There are, however, some instances where the dentin may become exposed and cause sensitivity in the tooth. This can occur when the gum tissue recedes and the root of the tooth is exposed to the oral environment. If the root loses its surface coating (referred to as cementum, a cement-like outer layer around the root surfaces) because of over-aggressive brushing (too hard for too long) or advanced periodontal (gum) disease, sensitivity is often the result.
Another instance is enamel erosion. Although made of the hardest substance in the human body, enamel has one major enemy — acid. A high oral acid level brought on by over-consuming acidic foods and beverages or as a symptom of gastric reflux disease dissolves (de-mineralizes) the enamel’s mineral content. Brushing just after eating actually contributes to de-mineralization because the enamel is in a softer state. It requires forty-five minutes to an hour for your saliva to neutralize acid and restore minerals to the enamel — you may actually be brushing away enamel with this practice.
Once we know the underlying cause, we can use an appropriate method to reduce sensitivity. One way is to reduce nerve sensitivity in the dentin’s tubules or block them altogether. There are several chemical products for both home and dental office application that can reduce sensitivity and encourage enamel re-mineralization (as can the fluoride added to toothpaste). We can also strengthen enamel and provide a mechanical barrier to acid through concentrated fluoride in a varnish applied to tooth and root surfaces. And, life-like restorations like crowns or veneers not only improve the appearance of your teeth, they can also provide coverage for exposed dentin.
If you are experiencing painful sensitivity, make an appointment to visit us. Once we know the source, we can treat the problem and reduce your discomfort.
If you would like more information on tooth sensitivity and how to treat it, please contact us or schedule an appointment for a consultation. You can also learn more about this topic by reading the Dear Doctor magazine article “Treatment of Tooth Sensitivity.”
Fans of the primetime TV show The Middle were delighted to see that high school senior Sue, played by Eden Sher, finally got her braces off at the start of Season 6. But since this popular sitcom wouldn’t be complete without some slapstick comedy, this happy event is not without its trials and tribulations: The episode ends with Sue’s whole family diving into a dumpster in search of the teen’s lost retainer. Sue finds it in the garbage and immediately pops it in her mouth. But wait — it doesn’t fit, it’s not even hers!
If you think this scenario is far-fetched, guess again. OK, maybe the part about Sue not washing the retainer upon reclaiming it was just a gag (literally and figuratively), but lost retainers are all too common. Unfortunately, they’re also expensive to replace — so they need to be handled with care. What’s the best way to do that? Retainers should be brushed daily with a soft toothbrush and liquid soap (dish soap works well), and then placed immediately back in your mouth or into the case that came with the retainer. When you are eating a meal at a restaurant, do not wrap your retainer in a napkin and leave it on the table — this is a great way to lose it! Instead, take the case with you, and keep the retainer in it while you’re eating. When you get home, brush your teeth and then put the retainer back in your mouth.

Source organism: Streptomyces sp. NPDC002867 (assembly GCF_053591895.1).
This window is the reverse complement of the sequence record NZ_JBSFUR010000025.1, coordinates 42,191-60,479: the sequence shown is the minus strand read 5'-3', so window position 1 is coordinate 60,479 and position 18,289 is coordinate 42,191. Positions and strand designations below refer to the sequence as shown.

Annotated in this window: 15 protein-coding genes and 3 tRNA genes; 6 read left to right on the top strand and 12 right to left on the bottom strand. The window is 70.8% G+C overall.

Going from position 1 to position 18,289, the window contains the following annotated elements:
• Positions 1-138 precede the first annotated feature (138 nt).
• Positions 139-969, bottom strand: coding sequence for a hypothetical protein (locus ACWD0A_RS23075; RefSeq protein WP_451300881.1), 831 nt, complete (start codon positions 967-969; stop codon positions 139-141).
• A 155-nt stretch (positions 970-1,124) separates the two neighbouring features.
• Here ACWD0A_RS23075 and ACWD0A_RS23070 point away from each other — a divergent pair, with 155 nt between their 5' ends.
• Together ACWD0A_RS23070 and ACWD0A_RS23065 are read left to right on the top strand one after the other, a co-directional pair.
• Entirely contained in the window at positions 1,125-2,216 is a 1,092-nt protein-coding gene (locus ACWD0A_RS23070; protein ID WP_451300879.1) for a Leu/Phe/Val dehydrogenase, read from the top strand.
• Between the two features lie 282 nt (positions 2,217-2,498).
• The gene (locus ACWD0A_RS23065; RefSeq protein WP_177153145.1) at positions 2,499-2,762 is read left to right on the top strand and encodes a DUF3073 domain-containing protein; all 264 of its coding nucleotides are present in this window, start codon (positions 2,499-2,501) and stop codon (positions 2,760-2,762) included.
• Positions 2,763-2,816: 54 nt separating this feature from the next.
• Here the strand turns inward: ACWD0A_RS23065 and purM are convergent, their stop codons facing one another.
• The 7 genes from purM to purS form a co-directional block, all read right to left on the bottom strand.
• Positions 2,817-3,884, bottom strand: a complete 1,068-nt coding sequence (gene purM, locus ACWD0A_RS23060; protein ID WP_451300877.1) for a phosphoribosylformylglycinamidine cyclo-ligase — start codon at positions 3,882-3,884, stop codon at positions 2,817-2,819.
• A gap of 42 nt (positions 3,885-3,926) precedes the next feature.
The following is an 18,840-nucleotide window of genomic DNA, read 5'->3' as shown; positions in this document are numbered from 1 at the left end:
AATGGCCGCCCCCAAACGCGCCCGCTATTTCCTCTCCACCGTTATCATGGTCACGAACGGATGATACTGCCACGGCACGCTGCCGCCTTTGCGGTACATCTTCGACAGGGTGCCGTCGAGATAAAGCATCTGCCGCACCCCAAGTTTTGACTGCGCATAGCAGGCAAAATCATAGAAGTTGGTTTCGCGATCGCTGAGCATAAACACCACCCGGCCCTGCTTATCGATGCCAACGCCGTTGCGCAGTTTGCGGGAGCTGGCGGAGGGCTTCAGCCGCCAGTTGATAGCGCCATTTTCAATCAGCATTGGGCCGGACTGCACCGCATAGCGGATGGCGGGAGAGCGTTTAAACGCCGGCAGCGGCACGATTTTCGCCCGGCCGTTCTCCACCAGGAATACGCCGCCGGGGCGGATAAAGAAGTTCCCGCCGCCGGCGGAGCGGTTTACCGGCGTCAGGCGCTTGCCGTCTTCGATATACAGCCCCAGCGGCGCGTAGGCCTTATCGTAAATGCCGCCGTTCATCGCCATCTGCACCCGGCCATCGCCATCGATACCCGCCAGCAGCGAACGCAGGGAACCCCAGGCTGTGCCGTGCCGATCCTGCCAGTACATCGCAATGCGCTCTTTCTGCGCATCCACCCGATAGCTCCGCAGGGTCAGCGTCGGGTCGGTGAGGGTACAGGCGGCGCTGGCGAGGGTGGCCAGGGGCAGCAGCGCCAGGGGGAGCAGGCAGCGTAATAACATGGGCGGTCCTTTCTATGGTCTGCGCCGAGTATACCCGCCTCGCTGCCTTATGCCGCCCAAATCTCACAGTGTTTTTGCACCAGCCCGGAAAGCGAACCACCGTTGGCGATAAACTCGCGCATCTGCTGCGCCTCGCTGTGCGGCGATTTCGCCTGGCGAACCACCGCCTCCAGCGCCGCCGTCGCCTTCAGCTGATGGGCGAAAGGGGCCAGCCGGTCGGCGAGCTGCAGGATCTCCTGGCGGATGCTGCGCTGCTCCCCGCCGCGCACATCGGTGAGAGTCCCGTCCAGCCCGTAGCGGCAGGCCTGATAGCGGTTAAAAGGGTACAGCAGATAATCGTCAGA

If you do lose your retainer though, let us know right away. Retention is the last step of your orthodontic treatment, and it’s extremely important. You’ve worked hard to get a beautiful smile, and no one wants to see that effort wasted. Yet if you neglect to wear your retainer as instructed, your teeth are likely to shift out of position. Why does this happen?
As you’ve seen firsthand, teeth aren’t rigidly fixed in the jaw — they can be moved in response to light and continuous force. That’s what orthodontic appliances do: apply the right amount of force in a carefully controlled manner. But there are other forces at work on your teeth that can move them in less predictable ways. For example, normal biting and chewing can, over time, cause your teeth to shift position. To get teeth to stay where they’ve been moved orthodontically, new bone needs to form around them and anchor them where they are. That will happen over time, but only if they are held in place with a retainer. That’s why it is so important to wear yours as directed — and notify us immediately if it gets lost.
And if ever you do have to dig your retainer out of a dumpster… be sure to wash it before putting in in your mouth!
If you would like more information on retainers, please contact us or schedule an appointment for a consultation. You can learn more in the Dear Doctor magazine articles “The Importance of Orthodontic Retainers” and “Why Orthodontic Retainers?”